Further update for Residential Landlords since the article below (21 August 2020): The Government has announced that the ban on residential possession proceedings has been extended from 23 August to 20 September. As of Monday (24 August 2020), the Courts were poised to review all of the cases that have been sitting stayed waiting for progression, which is now been put off for four further weeks.

This news will likely be frustrating for landlords who may have been without any rental payments for this period, but is likely a welcome relief for the tenants in financial hardship. If you are in any doubt as to your position, whether as a landlord or a tenant, please contact Lee PearceJoe Brightman, Danielle Eley or Molly Frankham.

Update for Residential Landlords: New rules to be introduced in possession claims when the stay on proceedings comes to an end on 23 August 2020

The current stay on residential possession proceedings and bailiff appointments expires on 23 August 2020, but the introduction of a new practice direction governing possession claims means business as usual is not set to resume for several more months and residential landlords will have to meet additional court requirements in the process of getting their properties back.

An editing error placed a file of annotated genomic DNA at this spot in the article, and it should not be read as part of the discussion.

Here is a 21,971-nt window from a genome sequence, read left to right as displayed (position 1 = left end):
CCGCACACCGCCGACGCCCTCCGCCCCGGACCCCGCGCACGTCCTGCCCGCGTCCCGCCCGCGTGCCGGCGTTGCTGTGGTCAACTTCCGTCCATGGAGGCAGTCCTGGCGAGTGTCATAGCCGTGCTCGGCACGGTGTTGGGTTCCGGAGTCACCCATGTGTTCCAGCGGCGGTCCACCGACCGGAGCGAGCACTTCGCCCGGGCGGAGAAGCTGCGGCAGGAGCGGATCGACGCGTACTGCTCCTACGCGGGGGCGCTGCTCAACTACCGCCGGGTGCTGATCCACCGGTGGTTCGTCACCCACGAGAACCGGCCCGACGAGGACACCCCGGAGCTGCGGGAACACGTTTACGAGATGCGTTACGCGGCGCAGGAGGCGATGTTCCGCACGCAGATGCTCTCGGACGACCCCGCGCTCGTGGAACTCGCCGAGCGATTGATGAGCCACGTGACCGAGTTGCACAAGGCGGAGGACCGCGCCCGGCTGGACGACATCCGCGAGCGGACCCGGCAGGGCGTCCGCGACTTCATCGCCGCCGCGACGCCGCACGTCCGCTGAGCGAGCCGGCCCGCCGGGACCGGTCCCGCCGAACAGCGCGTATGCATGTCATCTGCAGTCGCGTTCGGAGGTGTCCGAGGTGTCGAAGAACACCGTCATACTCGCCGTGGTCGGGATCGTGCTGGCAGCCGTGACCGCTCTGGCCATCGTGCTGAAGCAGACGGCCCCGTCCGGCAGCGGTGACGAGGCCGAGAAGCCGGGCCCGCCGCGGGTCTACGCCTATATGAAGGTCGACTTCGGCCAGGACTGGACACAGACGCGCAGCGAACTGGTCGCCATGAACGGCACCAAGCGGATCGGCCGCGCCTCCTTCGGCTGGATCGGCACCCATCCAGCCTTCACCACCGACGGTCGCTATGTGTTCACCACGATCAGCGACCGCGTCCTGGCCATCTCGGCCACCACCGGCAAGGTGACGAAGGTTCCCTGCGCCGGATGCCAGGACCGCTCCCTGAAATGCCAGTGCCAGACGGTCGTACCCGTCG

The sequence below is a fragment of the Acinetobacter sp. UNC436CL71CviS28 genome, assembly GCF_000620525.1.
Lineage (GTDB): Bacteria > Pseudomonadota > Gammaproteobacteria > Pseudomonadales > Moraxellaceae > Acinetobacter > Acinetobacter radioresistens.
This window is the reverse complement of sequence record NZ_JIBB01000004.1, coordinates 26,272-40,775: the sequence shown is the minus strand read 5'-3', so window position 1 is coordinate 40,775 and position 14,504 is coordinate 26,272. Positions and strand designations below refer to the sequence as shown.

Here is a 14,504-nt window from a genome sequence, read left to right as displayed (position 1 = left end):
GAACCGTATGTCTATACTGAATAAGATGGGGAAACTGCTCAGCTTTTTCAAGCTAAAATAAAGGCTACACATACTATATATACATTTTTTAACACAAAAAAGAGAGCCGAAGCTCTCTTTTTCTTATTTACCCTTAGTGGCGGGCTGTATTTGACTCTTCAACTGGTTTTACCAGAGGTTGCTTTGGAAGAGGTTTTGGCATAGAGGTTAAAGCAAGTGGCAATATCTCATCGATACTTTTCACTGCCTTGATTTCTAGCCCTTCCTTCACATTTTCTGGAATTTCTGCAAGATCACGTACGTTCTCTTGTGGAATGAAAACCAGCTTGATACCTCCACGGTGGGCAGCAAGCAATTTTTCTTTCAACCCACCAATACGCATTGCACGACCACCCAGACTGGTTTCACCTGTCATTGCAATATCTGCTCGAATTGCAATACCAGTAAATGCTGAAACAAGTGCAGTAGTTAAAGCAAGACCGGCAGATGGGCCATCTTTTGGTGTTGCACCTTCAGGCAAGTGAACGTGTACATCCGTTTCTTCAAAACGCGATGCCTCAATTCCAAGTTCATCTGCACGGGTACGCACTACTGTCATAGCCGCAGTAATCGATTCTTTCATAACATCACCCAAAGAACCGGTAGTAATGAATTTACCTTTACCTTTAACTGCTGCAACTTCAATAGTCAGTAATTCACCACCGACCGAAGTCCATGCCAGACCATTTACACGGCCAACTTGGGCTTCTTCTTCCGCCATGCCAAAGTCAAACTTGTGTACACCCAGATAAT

Newly published Practice Direction 55C (“PD 55C”), which is the result of the deliberations of the emergency working group on possession claims, comes in to force on 24 August 2020, temporarily amending the possession process, until 28 March 2021.  The process will be subject to interim reviews during its lifespan.

To summarise, PD 55C provides the following:

Claims stayed prior to 3 August 2020

– Landlord claimants who wish to reinstate proceedings stayed prior to 3 August 2020 must complete a written reactivation notice (“Reactivation Notice”, which they must provide to both the court and the defendant.

– The Reactivation Notice must:

  • state that the claimant wishes for the claim to be reinstated;
  • set out the claimant’s knowledge of the defendant tenant’s situation in respect of how the coronavirus pandemic has affected the defendant and their dependants;
  • where the claim is based on rent arrears, attach a rent account, showing the rent possession for the previous two years;
  • attach a copy of the last directions order;
  • attach a draft order setting out additional directions, or, alternatively, a written statement that no new directions are required; and